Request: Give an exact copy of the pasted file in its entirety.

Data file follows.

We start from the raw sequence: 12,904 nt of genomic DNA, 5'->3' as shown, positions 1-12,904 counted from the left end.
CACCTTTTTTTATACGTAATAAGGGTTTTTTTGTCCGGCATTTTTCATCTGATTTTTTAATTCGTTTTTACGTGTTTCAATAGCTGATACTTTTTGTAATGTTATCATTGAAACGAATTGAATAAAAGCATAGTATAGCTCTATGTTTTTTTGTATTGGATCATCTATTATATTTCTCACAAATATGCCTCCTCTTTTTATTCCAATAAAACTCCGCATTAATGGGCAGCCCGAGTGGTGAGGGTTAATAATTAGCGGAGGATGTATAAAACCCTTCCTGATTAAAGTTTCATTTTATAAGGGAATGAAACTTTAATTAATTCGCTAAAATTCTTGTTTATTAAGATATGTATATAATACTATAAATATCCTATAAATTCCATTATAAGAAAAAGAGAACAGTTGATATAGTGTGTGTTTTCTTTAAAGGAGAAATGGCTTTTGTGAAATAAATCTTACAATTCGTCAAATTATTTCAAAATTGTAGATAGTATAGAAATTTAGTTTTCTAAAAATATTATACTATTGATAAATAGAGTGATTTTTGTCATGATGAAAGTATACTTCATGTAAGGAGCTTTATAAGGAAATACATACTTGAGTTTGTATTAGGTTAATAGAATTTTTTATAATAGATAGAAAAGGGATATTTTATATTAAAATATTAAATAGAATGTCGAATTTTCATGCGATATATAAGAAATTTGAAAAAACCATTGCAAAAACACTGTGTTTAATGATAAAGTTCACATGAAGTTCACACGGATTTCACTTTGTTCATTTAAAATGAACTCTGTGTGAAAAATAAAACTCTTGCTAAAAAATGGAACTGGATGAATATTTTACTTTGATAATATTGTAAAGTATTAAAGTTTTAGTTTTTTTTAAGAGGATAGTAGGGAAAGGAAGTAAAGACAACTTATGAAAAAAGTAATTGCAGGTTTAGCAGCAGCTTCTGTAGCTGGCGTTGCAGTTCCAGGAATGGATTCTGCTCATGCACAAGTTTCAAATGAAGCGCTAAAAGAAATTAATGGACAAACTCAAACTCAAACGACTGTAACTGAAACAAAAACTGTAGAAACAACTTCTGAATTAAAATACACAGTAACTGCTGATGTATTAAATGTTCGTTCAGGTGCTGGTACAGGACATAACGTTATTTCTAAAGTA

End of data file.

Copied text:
We start from the raw sequence: 12,904 nt of genomic DNA, 5'->3' as shown, positions 1-12,904 counted from the left end.
CACCTTTTTTTATACGTAATAAGGGTTTTTTTGTCCGGCATTTTTCATCTGATTTTTTAATTCGTTTTTACGTGTTTCAATAGCTGATACTTTTTGTAATGTTATCATTGAAACGAATTGAATAAAAGCATAGTATAGCTCTATGTTTTTTTGTATTGGATCATCTATTATATTTCTCACAAATATGCCTCCTCTTTTTATTCCAATAAAACTCCGCATTAATGGGCAGCCCGAGTGGTGAGGGTTAATAATTAGCGGAGGATGTATAAAACCCTTCCTGATTAAAGTTTCATTTTATAAGGGAATGAAACTTTAATTAATTCGCTAAAATTCTTGTTTATTAAGATATGTATATAATACTATAAATATCCTATAAATTCCATTATAAGAAAAAGAGAACAGTTGATATAGTGTGTGTTTTCTTTAAAGGAGAAATGGCTTTTGTGAAATAAATCTTACAATTCGTCAAATTATTTCAAAATTGTAGATAGTATAGAAATTTAGTTTTCTAAAAATATTATACTATTGATAAATAGAGTGATTTTTGTCATGATGAAAGTATACTTCATGTAAGGAGCTTTATAAGGAAATACATACTTGAGTTTGTATTAGGTTAATAGAATTTTTTATAATAGATAGAAAAGGGATATTTTATATTAAAATATTAAATAGAATGTCGAATTTTCATGCGATATATAAGAAATTTGAAAAAACCATTGCAAAAACACTGTGTTTAATGATAAAGTTCACATGAAGTTCACACGGATTTCACTTTGTTCATTTAAAATGAACTCTGTGTGAAAAATAAAACTCTTGCTAAAAAATGGAACTGGATGAATATTTTACTTTGATAATATTGTAAAGTATTAAAGTTTTAGTTTTTTTTAAGAGGATAGTAGGGAAAGGAAGTAAAGACAACTTATGAAAAAAGTAATTGCAGGTTTAGCAGCAGCTTCTGTAGCTGGCGTTGCAGTTCCAGGAATGGATTCTGCTCATGCACAAGTTTCAAATGAAGCGCTAAAAGAAATTAATGGACAAACTCAAACTCAAACGACTGTAACTGAAACAAAAACTGTAGAAACAACTTCTGAATTAAAATACACAGTAACTGCTGATGTATTAAATGTTCGTTCAGGTGCTGGTACAGGACATAACGTTATTTCTAAAGTA